The council also considered eliminating an exemption pertaining to "grandfathered uses and facilities." The exemption allows developers to replace certain old buildings with new developments and continue to receive the parking exemptions that went with the old buildings. The council chose not to vote on this provision after Interim Planning Director Aaron Aknin said staff needs more time to discuss the exemption with the city attorney.
Before its vote, the council heard from both camps: the downtown residents seeking relief from the commuter cars filling their blocks during work hours and the downtown developers who argued that the city is unfairly changing the rules of the game and violating its prior commitments.
Katie Morganroth, who is developing a commercial property at 301 High St., was one of several developers who urged the council to slow down. Her project had already gone through the design-review process, she said, and applying new rules to it now would force her to change the building's the design and reduce its square footage very late in the game.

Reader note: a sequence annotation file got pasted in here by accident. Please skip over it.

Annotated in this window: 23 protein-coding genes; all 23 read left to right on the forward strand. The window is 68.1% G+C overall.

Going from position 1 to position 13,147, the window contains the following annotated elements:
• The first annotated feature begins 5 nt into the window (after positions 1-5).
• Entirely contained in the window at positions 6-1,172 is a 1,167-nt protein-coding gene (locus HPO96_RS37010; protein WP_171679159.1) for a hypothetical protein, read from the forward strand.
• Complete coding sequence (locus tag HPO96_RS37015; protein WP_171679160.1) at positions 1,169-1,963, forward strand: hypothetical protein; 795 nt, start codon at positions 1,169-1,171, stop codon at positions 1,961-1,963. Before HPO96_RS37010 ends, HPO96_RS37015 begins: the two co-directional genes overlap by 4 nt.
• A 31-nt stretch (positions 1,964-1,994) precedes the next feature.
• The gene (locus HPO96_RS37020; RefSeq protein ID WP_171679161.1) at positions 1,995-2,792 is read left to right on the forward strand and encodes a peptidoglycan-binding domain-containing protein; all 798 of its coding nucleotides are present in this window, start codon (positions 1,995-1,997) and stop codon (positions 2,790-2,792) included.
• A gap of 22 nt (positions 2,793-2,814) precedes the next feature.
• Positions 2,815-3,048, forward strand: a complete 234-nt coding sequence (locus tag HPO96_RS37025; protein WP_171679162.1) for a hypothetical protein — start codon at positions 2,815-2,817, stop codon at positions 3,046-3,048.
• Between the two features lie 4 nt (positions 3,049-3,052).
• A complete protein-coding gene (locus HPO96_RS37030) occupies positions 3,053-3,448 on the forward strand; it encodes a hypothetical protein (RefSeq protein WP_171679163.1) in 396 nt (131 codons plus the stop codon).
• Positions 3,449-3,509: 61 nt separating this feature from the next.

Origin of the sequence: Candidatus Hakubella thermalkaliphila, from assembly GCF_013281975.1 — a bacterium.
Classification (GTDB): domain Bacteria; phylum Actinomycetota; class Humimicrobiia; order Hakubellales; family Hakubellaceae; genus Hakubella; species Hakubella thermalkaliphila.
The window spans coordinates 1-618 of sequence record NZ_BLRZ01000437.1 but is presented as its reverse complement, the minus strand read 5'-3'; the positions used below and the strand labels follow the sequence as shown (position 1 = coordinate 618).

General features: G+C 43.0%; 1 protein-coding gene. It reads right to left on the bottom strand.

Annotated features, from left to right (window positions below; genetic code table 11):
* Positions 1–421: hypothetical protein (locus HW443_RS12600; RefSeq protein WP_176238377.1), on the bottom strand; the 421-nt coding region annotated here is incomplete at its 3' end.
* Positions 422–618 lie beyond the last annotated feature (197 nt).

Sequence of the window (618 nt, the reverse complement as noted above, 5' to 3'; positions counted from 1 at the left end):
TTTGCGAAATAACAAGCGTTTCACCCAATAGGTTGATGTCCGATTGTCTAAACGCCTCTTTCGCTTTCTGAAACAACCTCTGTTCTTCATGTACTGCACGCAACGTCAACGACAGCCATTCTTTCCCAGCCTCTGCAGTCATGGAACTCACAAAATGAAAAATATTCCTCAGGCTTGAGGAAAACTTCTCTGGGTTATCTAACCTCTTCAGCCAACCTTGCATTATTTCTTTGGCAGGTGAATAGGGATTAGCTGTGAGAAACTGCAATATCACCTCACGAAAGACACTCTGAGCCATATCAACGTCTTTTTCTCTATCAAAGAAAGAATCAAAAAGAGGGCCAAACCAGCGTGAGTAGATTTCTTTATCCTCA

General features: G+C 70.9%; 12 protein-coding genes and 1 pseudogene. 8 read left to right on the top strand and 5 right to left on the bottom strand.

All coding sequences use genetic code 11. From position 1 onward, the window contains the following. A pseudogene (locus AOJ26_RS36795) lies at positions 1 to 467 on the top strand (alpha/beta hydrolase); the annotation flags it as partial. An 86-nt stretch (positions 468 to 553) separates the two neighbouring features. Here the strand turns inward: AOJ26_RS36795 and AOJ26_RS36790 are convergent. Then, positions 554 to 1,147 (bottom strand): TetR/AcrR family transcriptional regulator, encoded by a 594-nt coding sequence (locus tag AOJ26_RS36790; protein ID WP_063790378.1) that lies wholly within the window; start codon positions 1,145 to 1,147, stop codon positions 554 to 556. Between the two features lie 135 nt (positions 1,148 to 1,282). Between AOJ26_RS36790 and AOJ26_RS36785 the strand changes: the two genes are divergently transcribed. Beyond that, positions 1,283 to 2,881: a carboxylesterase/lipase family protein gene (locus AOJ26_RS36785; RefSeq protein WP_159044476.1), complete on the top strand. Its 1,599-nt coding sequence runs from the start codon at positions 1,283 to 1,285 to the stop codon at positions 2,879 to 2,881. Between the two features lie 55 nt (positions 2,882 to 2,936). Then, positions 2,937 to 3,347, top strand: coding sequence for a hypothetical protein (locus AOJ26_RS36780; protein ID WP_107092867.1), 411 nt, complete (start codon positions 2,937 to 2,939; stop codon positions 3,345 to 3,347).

"The proposed ordinance is an unfair and one-sided approach," Morganroth said.
David Kleiman, who last week received the green light from the Architectural Review Board for his four-story development at 636 Waverley St., also asked the council to proceed with caution.
"The business community in Palo Alto is entitled to a reasonable amount of certainty when conducting business," Kleiman said. "Any major changes in the code should allow sufficient time for businesses to adopt to these changes."
Downtown residents took the opposite views and argued that the time to act is now. They argued that the parking exemptions, adopted in 1986 when the city was trying to encourage growth, no longer apply.
"Times have changed and our now super-vibrant commercial districts no longer need to provide incentives," said Michael Griffin, a Downtown North resident and former planning commissioner.